To begin, get an idea of how your phone is using data. In iOS 10, you can see these figures under Settings > Cellular. You’ll see a list of apps and the amount of data they’ve used.
Music and video streaming apps are obviously data-hungry, but you may be surprised to see some social media apps high on the list as well. We’ll address both system-wide and some app-specific settings below.
Use Wi-Fi instead of cellular data
You probably already know that Wi-Fi networks are your best friend when it comes to saving data. Whenever possible, use Wi-Fi instead of your data plan.
If your number one priority is to conserve data, make sure “Ask to Join Networks” is turned on under Settings > Wi-Fi. Wherever you go, you’ll get a notification if a wireless network is available. However, this can be annoying if you frequent areas with many secured networks to which you don’t have access, and it can drain your battery.
For most people, a better option is to keep “Ask to Join Networks” turned off and set up the Wi-Fi connection for all of your common locations manually. Whenever you’re in a spot with access to a Wi-Fi network, navigate to Settings > Wi-Fi to find and join the network.
Use Wi-Fi for app updates & iCloud Drive
These are systemic settings you can tweak to save data, and you’ll likely never know the difference.
Concerning app updates: When your installed apps are receive an update in the App Store, they automatically download, so you’re always running the latest version. Make sure these only download when you’re connected to Wi-Fi: Under Settings > iTunes and App Store, turn off the “Use Cellular Data” option.
Similarly, turn off iCloud Drive syncing when you’re not connected to Wi-Fi. (This step does not apply if you don’t use iCloud Drive to back up your data.) Under Settings > iCloud > iCloud Drive, make sure the “Use Cellular Data” option is set to off.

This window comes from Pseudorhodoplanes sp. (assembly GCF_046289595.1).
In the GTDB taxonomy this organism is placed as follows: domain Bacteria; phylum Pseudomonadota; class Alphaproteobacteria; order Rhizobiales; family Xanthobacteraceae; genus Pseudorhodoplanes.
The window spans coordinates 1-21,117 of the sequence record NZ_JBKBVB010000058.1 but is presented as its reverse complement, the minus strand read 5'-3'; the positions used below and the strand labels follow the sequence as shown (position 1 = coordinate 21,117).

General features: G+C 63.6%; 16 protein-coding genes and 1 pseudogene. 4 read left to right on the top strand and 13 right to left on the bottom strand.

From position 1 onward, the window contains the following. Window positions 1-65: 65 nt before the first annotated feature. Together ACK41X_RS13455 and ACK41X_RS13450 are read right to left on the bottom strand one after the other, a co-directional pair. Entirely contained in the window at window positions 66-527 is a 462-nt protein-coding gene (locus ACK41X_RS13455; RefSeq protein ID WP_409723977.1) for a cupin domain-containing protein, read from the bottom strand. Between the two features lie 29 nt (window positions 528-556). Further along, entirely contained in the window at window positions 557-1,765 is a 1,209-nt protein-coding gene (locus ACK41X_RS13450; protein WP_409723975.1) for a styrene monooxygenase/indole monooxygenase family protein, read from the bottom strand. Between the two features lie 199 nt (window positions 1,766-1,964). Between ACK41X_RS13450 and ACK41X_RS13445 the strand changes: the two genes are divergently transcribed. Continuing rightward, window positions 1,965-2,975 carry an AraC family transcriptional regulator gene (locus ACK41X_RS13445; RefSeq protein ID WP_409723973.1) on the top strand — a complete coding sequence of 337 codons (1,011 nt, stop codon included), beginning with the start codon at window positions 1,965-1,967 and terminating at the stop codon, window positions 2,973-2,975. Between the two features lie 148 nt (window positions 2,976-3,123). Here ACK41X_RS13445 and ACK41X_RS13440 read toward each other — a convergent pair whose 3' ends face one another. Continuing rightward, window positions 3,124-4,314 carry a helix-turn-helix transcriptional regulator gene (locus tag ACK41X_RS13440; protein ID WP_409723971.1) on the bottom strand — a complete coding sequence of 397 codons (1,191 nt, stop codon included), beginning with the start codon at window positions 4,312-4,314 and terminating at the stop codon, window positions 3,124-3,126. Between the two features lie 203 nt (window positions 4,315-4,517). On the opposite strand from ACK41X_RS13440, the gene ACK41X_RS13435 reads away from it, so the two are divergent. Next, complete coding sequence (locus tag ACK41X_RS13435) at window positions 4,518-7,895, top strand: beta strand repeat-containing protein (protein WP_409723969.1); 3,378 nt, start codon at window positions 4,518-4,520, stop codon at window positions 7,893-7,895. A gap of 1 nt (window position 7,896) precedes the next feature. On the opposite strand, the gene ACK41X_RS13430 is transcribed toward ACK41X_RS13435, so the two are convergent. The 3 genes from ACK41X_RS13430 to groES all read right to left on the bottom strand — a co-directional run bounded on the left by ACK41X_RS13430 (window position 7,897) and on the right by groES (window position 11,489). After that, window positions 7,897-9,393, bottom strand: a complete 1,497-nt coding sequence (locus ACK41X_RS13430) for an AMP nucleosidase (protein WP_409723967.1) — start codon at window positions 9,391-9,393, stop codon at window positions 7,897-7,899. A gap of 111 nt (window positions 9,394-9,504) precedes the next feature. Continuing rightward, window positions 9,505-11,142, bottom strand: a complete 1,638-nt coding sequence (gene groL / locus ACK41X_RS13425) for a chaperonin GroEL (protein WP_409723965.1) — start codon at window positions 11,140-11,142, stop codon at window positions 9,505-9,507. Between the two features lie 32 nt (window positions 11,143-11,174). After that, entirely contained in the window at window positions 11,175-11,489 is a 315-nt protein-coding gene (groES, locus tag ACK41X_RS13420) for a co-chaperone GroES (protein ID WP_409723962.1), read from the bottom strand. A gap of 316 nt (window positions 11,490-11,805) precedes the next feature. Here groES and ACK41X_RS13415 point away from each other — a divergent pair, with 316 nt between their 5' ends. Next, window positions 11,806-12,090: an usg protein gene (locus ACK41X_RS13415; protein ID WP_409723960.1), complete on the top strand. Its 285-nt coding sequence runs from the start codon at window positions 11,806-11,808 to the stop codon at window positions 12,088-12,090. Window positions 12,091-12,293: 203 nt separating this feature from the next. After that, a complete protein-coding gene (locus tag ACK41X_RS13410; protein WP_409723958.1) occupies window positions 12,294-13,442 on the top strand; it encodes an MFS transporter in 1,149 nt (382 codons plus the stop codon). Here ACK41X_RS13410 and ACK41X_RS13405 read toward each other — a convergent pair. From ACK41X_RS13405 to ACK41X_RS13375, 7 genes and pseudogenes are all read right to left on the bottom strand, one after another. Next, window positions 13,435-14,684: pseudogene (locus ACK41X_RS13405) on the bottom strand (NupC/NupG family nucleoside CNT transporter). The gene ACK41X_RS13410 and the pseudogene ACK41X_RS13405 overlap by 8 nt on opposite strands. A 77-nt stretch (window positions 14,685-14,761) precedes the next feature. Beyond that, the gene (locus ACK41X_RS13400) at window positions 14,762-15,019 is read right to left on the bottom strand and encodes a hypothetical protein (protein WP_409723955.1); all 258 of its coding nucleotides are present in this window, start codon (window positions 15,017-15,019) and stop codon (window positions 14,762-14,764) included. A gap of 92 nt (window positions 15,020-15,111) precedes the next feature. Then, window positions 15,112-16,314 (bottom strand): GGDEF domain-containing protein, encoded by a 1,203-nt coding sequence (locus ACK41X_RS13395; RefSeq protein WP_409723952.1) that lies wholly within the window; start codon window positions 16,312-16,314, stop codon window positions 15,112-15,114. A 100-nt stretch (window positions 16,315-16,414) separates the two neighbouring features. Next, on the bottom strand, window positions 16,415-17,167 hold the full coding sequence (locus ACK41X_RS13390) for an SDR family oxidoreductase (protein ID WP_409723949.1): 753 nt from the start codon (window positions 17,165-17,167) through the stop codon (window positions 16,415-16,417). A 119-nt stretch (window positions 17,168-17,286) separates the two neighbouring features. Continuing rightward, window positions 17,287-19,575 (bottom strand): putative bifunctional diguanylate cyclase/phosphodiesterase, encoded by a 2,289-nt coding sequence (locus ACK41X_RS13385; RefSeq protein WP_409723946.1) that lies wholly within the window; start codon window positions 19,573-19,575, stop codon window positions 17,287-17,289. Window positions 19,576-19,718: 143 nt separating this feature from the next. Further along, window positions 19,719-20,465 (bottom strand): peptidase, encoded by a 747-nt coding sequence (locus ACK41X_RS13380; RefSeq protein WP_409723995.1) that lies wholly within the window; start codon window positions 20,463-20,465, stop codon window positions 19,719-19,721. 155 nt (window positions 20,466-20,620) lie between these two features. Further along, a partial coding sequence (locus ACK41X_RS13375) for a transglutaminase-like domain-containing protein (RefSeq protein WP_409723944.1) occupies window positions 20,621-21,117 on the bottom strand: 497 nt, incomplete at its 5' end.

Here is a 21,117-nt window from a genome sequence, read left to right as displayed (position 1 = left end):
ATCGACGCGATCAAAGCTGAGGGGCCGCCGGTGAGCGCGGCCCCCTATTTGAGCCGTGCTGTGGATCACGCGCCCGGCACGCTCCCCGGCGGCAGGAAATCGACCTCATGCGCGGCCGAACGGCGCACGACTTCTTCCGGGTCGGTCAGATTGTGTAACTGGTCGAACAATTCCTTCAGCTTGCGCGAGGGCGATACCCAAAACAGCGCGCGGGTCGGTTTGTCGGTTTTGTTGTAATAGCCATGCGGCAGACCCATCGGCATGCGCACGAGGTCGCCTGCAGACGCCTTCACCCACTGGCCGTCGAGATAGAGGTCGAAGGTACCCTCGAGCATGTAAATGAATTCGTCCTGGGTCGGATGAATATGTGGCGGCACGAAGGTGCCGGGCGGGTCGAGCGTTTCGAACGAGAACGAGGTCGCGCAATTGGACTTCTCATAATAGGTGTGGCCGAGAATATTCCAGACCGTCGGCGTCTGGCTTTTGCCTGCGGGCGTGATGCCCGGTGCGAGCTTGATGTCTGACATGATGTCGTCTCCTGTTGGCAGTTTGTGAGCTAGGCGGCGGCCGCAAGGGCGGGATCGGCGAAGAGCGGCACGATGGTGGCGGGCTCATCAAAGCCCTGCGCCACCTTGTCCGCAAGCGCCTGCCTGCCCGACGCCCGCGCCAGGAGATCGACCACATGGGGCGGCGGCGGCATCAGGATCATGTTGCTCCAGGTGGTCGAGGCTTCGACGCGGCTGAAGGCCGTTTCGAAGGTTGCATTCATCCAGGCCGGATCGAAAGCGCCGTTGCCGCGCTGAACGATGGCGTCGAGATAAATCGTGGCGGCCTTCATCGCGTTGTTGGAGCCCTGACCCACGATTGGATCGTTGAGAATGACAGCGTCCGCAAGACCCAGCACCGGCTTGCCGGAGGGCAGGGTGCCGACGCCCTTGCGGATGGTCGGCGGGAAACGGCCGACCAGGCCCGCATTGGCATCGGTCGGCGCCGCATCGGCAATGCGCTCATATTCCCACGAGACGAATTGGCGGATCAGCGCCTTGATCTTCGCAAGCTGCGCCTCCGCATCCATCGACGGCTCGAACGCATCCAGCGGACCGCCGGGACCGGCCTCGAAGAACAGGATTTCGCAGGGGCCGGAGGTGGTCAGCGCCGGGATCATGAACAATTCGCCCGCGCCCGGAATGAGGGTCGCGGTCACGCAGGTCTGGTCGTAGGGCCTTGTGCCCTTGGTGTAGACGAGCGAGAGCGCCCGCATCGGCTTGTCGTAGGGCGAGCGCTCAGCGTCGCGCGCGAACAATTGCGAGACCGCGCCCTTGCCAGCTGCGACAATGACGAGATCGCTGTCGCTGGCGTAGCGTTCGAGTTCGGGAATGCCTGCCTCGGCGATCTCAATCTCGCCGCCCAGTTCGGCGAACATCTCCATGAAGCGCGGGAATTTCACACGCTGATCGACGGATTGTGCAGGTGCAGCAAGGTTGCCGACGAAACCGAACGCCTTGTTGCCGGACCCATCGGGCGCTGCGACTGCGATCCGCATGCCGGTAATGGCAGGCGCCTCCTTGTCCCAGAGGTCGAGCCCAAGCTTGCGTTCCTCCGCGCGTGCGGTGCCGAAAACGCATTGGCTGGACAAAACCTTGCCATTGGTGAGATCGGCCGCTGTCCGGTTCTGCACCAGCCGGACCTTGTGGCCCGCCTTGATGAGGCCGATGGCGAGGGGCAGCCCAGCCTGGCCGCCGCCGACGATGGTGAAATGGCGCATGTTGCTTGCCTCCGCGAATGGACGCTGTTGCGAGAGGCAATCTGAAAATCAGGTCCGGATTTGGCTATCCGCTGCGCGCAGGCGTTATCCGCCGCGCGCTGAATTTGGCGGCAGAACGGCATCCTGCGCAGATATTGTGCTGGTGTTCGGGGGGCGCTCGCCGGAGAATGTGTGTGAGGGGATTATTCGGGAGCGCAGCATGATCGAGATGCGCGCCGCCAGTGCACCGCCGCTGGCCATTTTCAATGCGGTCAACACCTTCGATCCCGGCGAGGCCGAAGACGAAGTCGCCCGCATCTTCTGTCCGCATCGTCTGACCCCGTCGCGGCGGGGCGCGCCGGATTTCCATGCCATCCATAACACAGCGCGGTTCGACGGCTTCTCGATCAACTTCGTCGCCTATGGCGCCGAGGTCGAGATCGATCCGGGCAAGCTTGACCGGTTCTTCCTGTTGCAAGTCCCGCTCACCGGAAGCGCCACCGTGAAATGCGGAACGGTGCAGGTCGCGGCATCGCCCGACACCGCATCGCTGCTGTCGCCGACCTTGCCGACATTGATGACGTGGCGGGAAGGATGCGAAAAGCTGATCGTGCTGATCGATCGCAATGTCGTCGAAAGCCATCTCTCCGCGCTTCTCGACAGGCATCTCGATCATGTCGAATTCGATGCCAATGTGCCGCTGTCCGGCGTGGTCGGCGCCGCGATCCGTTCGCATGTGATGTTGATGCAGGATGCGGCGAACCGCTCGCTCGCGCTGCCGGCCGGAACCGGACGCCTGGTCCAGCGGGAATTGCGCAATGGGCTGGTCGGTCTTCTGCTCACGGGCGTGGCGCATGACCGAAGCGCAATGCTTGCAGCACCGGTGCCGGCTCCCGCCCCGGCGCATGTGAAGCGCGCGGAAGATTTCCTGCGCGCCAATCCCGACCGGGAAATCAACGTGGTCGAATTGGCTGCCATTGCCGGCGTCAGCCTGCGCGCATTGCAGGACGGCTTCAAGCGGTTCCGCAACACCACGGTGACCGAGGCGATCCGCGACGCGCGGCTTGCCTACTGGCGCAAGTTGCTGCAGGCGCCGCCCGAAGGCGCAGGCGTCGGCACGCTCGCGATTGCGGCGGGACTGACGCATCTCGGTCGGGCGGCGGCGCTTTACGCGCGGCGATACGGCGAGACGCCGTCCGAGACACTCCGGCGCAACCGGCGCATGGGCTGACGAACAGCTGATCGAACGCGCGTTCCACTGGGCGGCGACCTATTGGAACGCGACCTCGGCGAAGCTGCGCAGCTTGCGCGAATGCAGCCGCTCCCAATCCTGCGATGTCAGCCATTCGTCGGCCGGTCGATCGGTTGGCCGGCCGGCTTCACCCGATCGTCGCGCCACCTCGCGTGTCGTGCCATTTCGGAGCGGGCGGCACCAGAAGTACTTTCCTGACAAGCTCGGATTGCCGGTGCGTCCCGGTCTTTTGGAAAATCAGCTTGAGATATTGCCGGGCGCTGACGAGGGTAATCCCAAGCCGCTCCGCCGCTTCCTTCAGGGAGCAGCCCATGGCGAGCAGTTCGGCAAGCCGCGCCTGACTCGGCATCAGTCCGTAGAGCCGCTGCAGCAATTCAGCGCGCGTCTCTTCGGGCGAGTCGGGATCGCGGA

Background app refresh
Many apps refresh in the background (that is, when you’re not using them) in order to make sure they launch quickly, with up-to-date information, the next time you use them. The problem? Your phone might be constantly using data for small perks you don’t care about.
Under Settings > General > Background App Refresh, you can turn off the feature completely, or you can pick and choose the apps you’d like to restrict. If you saw a few apps sucking up your data in your Cellular settings, those are prime candidates for turning off. You can always turn it back on if it affects your experience adversely.
As a bonus, disabling background app refresh can save iPhone battery life as well.
Turn off Wi-Fi Assist
Wi-Fi Assist can be a very useful feature, but it is a sneaky one. If your phone is connected to a wireless network with a weak signal, Wi-Fi Assist bolsters connectivity using your data plan. It helps keep your phone running at the pace you want it to.
However, there could be times when your data plan is assisting a little too much, and many people don’t know about this feature. You could be using data-hungry apps all the time, thinking you’re safely reliant on Wi-Fi, when it fact that is not the case. Turn Wi-Fi Assist on or off under Settings > Cellular. The toggle switch can be found at the bottom of the screen.